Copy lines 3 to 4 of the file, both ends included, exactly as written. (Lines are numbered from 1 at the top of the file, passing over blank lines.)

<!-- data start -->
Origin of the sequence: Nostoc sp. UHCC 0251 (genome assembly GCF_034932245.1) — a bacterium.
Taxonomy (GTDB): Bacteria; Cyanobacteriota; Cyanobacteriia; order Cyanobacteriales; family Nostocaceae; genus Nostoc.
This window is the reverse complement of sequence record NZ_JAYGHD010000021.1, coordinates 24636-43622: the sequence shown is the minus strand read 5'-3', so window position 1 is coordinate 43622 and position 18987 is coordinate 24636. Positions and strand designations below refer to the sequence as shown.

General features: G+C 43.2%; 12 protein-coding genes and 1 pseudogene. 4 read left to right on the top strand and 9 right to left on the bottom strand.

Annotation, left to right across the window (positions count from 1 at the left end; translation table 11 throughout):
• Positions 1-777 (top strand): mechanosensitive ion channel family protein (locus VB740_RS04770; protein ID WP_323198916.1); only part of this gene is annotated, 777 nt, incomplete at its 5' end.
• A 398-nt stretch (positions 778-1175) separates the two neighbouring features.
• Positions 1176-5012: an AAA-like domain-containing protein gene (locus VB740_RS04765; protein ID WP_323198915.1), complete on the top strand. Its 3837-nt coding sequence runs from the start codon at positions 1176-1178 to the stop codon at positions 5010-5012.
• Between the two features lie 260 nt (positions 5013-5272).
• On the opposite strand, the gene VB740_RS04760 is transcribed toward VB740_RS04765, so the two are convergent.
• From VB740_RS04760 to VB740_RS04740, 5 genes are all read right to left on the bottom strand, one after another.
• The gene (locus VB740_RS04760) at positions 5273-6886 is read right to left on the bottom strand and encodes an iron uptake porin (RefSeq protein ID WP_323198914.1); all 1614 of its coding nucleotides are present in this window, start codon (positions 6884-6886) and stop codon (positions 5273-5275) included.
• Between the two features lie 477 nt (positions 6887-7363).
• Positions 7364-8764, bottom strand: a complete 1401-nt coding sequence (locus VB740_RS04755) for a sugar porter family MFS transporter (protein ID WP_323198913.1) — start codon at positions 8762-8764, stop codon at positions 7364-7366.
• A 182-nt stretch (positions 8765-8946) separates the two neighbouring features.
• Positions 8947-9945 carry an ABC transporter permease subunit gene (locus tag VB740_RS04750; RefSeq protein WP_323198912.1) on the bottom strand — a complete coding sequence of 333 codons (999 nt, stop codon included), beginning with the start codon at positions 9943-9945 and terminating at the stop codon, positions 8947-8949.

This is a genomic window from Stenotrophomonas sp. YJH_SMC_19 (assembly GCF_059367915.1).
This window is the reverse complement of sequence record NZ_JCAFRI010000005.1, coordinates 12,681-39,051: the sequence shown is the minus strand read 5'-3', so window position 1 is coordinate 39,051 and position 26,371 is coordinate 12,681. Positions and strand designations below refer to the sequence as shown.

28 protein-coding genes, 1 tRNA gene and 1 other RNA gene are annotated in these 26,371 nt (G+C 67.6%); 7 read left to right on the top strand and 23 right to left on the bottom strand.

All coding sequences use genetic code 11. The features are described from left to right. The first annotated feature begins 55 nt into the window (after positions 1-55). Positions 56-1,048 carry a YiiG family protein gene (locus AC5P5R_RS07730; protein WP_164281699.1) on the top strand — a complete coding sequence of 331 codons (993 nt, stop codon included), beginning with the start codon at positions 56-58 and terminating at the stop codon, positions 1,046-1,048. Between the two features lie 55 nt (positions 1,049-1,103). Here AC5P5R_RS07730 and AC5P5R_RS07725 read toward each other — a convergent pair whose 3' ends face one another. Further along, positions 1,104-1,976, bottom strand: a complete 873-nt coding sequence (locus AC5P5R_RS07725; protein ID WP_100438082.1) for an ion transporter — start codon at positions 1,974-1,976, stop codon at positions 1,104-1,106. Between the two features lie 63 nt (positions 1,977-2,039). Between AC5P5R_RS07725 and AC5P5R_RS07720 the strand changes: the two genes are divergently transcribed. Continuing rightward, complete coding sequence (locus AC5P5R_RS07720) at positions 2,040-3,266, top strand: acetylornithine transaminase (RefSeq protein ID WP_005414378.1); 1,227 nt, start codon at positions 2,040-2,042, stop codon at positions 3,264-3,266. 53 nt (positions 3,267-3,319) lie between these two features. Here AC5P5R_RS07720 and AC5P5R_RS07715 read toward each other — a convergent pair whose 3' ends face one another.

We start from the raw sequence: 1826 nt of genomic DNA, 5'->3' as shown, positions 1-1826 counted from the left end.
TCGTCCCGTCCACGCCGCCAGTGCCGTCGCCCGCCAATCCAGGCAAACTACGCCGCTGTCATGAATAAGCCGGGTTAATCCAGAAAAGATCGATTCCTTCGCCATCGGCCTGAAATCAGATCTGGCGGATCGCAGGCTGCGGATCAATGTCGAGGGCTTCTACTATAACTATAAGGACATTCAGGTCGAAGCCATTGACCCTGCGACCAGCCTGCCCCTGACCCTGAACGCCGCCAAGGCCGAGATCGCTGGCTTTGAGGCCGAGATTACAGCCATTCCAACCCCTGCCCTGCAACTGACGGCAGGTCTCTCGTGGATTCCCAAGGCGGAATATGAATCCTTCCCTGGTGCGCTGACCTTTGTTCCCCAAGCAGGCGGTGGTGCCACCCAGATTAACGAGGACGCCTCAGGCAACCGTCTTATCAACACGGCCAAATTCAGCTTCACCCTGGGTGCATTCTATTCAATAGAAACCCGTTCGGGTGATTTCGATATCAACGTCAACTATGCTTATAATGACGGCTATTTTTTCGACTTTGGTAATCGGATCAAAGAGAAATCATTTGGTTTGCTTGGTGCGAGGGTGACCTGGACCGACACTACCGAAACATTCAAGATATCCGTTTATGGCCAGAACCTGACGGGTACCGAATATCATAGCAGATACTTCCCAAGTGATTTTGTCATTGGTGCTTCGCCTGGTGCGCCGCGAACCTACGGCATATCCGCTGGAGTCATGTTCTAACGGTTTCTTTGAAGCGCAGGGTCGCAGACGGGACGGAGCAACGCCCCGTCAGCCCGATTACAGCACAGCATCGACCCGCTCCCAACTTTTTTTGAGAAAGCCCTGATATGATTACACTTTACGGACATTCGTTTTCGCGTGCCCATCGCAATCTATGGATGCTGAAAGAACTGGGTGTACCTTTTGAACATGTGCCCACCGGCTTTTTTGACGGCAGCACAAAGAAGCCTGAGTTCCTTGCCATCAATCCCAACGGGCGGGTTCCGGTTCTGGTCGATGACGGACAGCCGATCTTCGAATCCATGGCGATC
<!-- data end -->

This window is the reverse complement of sequence record NZ_JAYGHD010000021.1, coordinates 24636-43622: the sequence shown is the minus strand read 5'-3', so window position 1 is coordinate 43622 and position 18987 is coordinate 24636. Positions and strand designations below refer to the sequence as shown.

General features: G+C 43.2%; 12 protein-coding genes and 1 pseudogene. 4 read left to right on the top strand and 9 right to left on the bottom strand.